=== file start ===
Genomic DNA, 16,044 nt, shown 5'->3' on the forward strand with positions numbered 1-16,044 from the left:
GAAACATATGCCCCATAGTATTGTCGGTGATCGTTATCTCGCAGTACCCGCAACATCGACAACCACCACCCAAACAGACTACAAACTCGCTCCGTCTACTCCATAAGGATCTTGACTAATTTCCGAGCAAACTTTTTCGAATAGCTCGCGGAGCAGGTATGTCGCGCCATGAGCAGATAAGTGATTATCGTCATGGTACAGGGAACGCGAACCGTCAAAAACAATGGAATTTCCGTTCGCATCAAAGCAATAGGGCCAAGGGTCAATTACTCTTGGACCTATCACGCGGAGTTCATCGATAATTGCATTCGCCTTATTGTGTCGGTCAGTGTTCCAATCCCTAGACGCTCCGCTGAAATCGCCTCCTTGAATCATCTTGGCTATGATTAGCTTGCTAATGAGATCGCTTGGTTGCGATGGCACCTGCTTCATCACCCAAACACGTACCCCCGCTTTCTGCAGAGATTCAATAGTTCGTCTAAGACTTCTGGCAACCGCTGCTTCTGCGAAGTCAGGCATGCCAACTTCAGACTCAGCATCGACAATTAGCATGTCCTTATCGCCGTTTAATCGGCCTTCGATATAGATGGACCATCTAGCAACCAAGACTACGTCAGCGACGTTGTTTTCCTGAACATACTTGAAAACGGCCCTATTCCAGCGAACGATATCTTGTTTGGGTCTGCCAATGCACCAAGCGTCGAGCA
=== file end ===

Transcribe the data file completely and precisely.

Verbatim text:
Genomic DNA, 16,044 nt, shown 5'->3' on the forward strand with positions numbered 1-16,044 from the left:
GAAACATATGCCCCATAGTATTGTCGGTGATCGTTATCTCGCAGTACCCGCAACATCGACAACCACCACCCAAACAGACTACAAACTCGCTCCGTCTACTCCATAAGGATCTTGACTAATTTCCGAGCAAACTTTTTCGAATAGCTCGCGGAGCAGGTATGTCGCGCCATGAGCAGATAAGTGATTATCGTCATGGTACAGGGAACGCGAACCGTCAAAAACAATGGAATTTCCGTTCGCATCAAAGCAATAGGGCCAAGGGTCAATTACTCTTGGACCTATCACGCGGAGTTCATCGATAATTGCATTCGCCTTATTGTGTCGGTCAGTGTTCCAATCCCTAGACGCTCCGCTGAAATCGCCTCCTTGAATCATCTTGGCTATGATTAGCTTGCTAATGAGATCGCTTGGTTGCGATGGCACCTGCTTCATCACCCAAACACGTACCCCCGCTTTCTGCAGAGATTCAATAGTTCGTCTAAGACTTCTGGCAACCGCTGCTTCTGCGAAGTCAGGCATGCCAACTTCAGACTCAGCATCGACAATTAGCATGTCCTTATCGCCGTTTAATCGGCCTTCGATATAGATGGACCATCTAGCAACCAAGACTACGTCAGCGACGTTGTTTTCCTGAACATACTTGAAAACGGCCCTATTCCAGCGAACGATATCTTGTTTGGGTCTGCCAATGCACCAAGCGTCGAGCA